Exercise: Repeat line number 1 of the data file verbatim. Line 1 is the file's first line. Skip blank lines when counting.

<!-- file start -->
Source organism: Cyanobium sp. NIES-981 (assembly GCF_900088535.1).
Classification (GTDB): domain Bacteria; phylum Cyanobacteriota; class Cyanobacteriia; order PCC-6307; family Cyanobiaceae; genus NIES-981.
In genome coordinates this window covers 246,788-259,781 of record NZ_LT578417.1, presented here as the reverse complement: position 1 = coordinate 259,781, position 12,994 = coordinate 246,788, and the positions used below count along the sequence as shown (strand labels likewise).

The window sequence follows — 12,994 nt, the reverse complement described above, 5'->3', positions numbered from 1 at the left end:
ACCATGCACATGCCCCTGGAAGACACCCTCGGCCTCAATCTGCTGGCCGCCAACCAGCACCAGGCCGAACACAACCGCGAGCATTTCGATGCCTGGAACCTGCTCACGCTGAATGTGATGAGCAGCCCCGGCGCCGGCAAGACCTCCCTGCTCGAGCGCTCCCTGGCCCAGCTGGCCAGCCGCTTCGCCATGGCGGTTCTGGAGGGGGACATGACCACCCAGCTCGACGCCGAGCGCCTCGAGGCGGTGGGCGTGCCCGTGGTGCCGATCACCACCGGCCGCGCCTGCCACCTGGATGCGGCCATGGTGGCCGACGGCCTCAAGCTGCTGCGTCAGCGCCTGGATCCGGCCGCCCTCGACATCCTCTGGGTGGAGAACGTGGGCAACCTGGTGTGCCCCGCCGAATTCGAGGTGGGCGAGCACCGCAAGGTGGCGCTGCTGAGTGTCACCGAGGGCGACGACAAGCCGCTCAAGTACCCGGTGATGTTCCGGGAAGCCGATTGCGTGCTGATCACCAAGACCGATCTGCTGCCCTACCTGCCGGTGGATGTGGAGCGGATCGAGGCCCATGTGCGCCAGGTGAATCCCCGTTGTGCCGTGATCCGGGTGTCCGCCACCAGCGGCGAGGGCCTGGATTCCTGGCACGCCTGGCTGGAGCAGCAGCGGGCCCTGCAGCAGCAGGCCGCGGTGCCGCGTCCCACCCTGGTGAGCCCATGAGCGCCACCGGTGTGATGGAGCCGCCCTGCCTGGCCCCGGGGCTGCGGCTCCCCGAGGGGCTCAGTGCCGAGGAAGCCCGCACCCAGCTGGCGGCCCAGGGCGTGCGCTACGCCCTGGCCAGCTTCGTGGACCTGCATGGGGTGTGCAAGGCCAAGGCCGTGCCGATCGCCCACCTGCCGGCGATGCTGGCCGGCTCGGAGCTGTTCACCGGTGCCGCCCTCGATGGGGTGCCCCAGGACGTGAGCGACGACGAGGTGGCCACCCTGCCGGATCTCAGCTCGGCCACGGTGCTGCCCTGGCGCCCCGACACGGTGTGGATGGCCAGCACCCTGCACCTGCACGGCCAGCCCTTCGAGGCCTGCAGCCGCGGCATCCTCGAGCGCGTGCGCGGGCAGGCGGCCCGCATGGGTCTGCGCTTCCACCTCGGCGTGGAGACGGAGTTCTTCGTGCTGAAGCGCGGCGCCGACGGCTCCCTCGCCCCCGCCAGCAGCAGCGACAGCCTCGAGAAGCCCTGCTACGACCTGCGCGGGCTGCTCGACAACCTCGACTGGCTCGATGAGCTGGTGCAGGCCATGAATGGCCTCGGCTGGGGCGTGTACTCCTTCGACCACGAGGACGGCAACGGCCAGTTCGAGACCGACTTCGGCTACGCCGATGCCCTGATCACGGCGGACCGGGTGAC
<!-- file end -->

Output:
Source organism: Cyanobium sp. NIES-981 (assembly GCF_900088535.1).